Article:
Words by Daniel Bosley; Pictures by Aishath Naj
It is a creature found all over the world and yet only in Addu atoll. It goes by many names but is known by just one.
Having driven malevolent crows from the Maldives’ sub-equatorial atoll, the soaring symbol of the south now waits for all those who enter the heart of Maldives.
Gliding on translucent wings, the Seenu fairy lays a single egg on the thinnest of branches, its young balancing effortlessly from the moment of hatching.
Outside of the south, the dhondheeni takes on a different form, the creature changing into a dragonfly when its name is uttered at northern latitudes.
The White Tern is a bird found all over the world – most notably in the Atlantic, Pacific, and Indian oceans. In the Maldives, however, the bird is found only in the Maldives southern Addu (Seenu) atoll, though some breeding sites have recently been established in nearby Ghaafu Dhaalu.
Known elsewhere as the White Noddy, the Fairy Tern, and even the Angel Tern – on account of its almost translucent wings when in flight – the bird is known simply as dhondheeni (white bird) in the Addu language.
The bird’s prevalence in Addu is somewhat of a mystery, with many linking its dominance to a lack of crows in the islands. While it is not clear whether the dhondheeni drove the crows out, they are said to behave aggressively towards other species.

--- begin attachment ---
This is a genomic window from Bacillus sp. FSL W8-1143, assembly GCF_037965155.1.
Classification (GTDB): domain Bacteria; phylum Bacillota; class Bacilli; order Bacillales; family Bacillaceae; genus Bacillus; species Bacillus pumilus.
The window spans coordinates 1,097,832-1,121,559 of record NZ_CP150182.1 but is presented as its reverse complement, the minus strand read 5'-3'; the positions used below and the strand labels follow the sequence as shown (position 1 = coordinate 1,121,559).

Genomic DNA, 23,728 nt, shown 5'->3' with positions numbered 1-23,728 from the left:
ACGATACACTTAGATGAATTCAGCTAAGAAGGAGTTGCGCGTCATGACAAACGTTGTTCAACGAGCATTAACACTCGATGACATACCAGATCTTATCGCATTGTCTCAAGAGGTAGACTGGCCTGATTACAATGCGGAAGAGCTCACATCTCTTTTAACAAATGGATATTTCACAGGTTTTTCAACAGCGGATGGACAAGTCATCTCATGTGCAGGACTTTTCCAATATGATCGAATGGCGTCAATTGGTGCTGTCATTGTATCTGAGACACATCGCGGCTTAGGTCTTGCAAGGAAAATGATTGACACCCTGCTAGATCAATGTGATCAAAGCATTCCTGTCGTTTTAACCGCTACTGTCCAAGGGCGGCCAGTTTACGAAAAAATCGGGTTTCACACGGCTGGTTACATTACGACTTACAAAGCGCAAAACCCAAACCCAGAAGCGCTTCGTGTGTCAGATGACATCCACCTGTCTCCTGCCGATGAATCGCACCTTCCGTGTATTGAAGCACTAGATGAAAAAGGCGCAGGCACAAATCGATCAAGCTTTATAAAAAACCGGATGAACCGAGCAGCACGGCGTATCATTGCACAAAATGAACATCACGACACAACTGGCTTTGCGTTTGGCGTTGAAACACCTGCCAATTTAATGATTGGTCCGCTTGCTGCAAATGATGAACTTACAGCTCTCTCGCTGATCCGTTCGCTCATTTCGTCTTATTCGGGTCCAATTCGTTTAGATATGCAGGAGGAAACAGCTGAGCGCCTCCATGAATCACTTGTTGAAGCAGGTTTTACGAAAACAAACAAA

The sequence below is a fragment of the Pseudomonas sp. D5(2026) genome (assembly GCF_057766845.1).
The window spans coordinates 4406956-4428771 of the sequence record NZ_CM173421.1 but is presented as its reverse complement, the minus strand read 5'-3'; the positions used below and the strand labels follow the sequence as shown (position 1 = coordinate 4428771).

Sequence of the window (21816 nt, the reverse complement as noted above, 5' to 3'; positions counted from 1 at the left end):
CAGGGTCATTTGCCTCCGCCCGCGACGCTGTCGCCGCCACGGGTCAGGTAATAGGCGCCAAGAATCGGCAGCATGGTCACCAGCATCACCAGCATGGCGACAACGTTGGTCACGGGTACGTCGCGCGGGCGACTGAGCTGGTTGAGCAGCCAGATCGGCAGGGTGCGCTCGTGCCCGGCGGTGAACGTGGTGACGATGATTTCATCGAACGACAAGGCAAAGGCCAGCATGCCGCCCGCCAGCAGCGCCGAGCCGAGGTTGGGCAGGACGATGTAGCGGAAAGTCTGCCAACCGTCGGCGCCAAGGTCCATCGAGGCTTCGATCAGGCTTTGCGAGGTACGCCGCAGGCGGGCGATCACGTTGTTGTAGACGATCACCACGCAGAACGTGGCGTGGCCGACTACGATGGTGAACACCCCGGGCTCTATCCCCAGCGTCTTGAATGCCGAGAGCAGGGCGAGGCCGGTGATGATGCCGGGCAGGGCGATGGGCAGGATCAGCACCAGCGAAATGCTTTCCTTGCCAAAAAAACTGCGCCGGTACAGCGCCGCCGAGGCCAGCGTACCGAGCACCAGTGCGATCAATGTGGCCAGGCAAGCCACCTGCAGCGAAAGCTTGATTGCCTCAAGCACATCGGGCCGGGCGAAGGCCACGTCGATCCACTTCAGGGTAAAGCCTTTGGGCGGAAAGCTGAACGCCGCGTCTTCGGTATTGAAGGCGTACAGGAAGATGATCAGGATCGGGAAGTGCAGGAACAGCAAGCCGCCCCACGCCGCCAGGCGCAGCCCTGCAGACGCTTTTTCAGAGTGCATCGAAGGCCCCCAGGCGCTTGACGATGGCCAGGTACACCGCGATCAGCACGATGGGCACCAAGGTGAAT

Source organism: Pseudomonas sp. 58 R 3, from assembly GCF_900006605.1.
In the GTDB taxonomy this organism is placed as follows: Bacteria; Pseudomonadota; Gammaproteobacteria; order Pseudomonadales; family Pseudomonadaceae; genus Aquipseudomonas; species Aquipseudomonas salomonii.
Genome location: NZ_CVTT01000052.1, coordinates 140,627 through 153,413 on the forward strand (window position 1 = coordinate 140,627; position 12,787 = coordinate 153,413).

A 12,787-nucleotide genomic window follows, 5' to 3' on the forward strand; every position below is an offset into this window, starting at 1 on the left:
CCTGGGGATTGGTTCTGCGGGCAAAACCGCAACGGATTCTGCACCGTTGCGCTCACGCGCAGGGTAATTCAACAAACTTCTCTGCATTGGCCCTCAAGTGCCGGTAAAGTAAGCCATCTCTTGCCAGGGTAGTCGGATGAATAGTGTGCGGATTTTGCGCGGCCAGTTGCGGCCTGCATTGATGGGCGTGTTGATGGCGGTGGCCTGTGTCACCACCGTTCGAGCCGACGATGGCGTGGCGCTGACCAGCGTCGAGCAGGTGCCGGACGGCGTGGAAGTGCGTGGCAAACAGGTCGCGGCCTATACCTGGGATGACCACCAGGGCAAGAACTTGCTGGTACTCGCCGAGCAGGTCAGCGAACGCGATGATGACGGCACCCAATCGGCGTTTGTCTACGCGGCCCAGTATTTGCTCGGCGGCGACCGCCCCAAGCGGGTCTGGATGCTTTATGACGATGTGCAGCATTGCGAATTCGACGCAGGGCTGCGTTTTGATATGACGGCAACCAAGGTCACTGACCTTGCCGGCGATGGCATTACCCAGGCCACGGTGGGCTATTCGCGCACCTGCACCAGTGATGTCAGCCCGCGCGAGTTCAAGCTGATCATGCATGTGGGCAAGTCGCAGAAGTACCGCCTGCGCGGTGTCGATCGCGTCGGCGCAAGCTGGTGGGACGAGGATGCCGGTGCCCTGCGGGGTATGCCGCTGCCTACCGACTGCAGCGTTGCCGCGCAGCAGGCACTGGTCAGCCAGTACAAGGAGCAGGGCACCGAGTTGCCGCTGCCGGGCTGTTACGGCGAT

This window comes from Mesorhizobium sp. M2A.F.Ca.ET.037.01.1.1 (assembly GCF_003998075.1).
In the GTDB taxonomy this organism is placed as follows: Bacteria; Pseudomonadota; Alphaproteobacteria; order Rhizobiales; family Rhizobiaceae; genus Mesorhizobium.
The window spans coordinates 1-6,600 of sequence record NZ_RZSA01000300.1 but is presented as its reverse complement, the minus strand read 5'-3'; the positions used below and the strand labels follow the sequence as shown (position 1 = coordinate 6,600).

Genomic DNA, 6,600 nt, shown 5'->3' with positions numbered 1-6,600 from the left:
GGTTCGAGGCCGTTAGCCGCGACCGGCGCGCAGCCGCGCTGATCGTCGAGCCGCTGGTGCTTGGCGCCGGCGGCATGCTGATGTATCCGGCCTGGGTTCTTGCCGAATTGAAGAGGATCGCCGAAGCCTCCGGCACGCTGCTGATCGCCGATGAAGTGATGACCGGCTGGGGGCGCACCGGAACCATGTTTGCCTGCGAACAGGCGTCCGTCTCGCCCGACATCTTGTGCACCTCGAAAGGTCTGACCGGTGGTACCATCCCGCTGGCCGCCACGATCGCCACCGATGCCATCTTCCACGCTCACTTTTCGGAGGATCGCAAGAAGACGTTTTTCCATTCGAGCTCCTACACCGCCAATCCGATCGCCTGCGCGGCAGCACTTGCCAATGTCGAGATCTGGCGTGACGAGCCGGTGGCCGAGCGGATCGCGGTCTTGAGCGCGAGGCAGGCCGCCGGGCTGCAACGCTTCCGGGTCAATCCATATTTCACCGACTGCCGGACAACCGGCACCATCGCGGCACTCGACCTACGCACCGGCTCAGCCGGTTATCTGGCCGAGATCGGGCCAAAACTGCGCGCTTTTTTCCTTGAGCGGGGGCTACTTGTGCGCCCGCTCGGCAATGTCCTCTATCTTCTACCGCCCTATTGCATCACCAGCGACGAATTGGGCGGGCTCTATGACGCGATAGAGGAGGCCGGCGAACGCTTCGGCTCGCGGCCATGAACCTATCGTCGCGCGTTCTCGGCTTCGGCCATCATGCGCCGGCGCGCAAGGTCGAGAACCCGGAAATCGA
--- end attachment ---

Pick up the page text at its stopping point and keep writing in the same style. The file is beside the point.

In this same vein of evolutionary assertiveness, the bird lays its eggs carefully among small branches in order to deter predators – a unique behaviour for the tern species. Chicks are hatched with strong feet, ready to keep a tight grip on their precarious perch.
Given the bird’s exclusivity to the south, it has become the emblem of Addu, with a giant dhondheeni statue waiting at the end of the causeway leading away from Gan International Airport.
This same southern specificity means that there is no word for the bird in the standard Dhivehi language, with the word dhondhooni (literally, white bird) reserved for the dragonfly in the capital Male.
Truth is usually stranger than fiction, but this is a bird with more than a whiff of myth.